The second most frequently asked question is where they can find the Alma Bridge. In most instances, as with the Eiffel Tower, I have only to point and say, “It’s right there.” The Pont de l’Alma is famous for two reasons. First, the 19th century statue of the French infantry “Zouave” soldier under the bridge has become an unofficial measure of the Seine’s water levels. Paris weather forecasters on television often mention the Zouave when the water level is high. When the water touches the Zouave’s feet, the Seine’s banks risk overflowing. During the catastrophic Paris floods of 1910 the water reached the statue’s shoulders. The second reason for the bridge’s notoriety is Princess Diana. She was killed in the Alma underpass tunnel in 1997. The tourists who ask me where they can find the Alma Bridge are usually looking for the spot where Diana was killed.
The Alma Bridge is also intimately associated with one of Poodleland’s strangest secrets, a forgotten chapter of neighbourhood legend that dares not speak its name. But it has a name: Magic City.
Magic City was an American-style amusement park built in 1900 as part of the Exposition Universelle that attracted millions of visitors that year to its magnificent pavilions decorating a vast section of Paris running from the Eiffel Tower to the Invalides. Magic City was a “parc d’attraction” enclave, a world within a world, constructed at the base of the Alma Bridge. Local historians tell us that Magic City stretched from 67 to 91 Quai d’Orsay along the Seine. I live on Quai d’Orsay and my building is within that range of addresses. Magic City was just outside my front door. Why they chose the English name “Magic City” I don’t know, perhaps because it was inspired by American-style amusement parks on Coney Island, New York. But it was called Magic City, in English. I’ve seen an old photograph of the arched entrance at the foot of avenue Bosquet, just down the road from my building, and the words “Magic City” are clearly visible.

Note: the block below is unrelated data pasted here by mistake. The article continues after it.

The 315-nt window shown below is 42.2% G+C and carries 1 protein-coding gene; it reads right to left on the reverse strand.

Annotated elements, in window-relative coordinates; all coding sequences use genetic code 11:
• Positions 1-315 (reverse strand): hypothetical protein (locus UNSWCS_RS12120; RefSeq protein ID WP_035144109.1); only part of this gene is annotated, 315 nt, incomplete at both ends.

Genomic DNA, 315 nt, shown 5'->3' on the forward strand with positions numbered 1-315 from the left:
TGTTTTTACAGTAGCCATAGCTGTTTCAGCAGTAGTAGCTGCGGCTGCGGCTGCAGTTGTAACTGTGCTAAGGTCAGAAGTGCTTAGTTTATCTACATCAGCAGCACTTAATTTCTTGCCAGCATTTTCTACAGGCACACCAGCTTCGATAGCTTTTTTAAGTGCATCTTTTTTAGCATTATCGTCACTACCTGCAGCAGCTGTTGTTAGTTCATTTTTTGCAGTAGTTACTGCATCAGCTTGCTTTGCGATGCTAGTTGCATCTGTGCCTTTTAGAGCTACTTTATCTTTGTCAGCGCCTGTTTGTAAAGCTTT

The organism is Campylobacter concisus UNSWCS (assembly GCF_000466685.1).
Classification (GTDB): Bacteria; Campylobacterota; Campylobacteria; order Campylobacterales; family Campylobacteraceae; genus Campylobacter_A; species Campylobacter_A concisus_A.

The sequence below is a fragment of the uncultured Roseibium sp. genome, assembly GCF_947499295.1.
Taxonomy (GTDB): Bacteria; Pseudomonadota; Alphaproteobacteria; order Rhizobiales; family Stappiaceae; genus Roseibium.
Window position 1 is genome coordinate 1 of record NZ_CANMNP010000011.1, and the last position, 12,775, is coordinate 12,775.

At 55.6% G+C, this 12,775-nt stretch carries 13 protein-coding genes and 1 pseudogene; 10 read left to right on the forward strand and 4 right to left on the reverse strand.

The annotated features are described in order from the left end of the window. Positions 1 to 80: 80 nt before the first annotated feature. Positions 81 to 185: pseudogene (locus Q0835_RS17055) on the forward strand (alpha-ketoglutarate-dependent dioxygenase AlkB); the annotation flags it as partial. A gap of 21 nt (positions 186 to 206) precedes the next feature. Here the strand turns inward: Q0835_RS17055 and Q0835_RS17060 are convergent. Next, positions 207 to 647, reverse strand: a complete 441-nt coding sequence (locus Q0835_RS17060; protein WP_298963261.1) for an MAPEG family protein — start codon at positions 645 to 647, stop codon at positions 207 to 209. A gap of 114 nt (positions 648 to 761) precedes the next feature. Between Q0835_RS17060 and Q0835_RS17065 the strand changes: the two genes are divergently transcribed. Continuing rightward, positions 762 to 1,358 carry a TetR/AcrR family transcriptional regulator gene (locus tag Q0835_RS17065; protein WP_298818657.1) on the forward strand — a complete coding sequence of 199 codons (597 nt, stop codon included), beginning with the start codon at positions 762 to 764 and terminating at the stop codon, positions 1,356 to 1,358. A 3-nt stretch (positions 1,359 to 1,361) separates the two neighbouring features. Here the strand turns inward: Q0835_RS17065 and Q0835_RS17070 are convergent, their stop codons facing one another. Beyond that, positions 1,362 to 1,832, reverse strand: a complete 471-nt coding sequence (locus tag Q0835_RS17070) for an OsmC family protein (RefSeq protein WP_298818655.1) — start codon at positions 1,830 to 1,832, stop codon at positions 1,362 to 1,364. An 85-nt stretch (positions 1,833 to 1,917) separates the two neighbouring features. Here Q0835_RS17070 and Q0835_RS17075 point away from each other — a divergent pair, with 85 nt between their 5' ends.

Built by Ernest Cognacq, the rich owner of the Samaritaine department store, Magic City featured all the usual theme park attractions – everything from roller coasters and water slides to more novel fin de siècle curiosities such as moving sidewalks and a mini railway. The theme park was eventually torn down and nothing remains today, but we have photos of most of its attractions thanks to Belle Époque postcards showing middle-class Parisians enjoying the distractions of modern technology. The moving sidewalk was evidently fascinating. I’ve even seen a short piece of film footage from 1900 showing Parisians taking tremendous delight in the banal gesture of hopping on and off, sometimes losing their balance.
The most popular Magic City attraction was a large ballroom where Parisians came to dance to orchestra music. By the “Années Folles” in the 1920s it had become popular with the Parisian gay scene. Particularly notorious were the Magic City “drag balls” held on Mardi Gras. The photographer Brassai took many pictures of these transvestite soirées showing a dance floor crowded with drag queens clutching their muscular male partners. The ballroom was shut down by French authorities in 1934.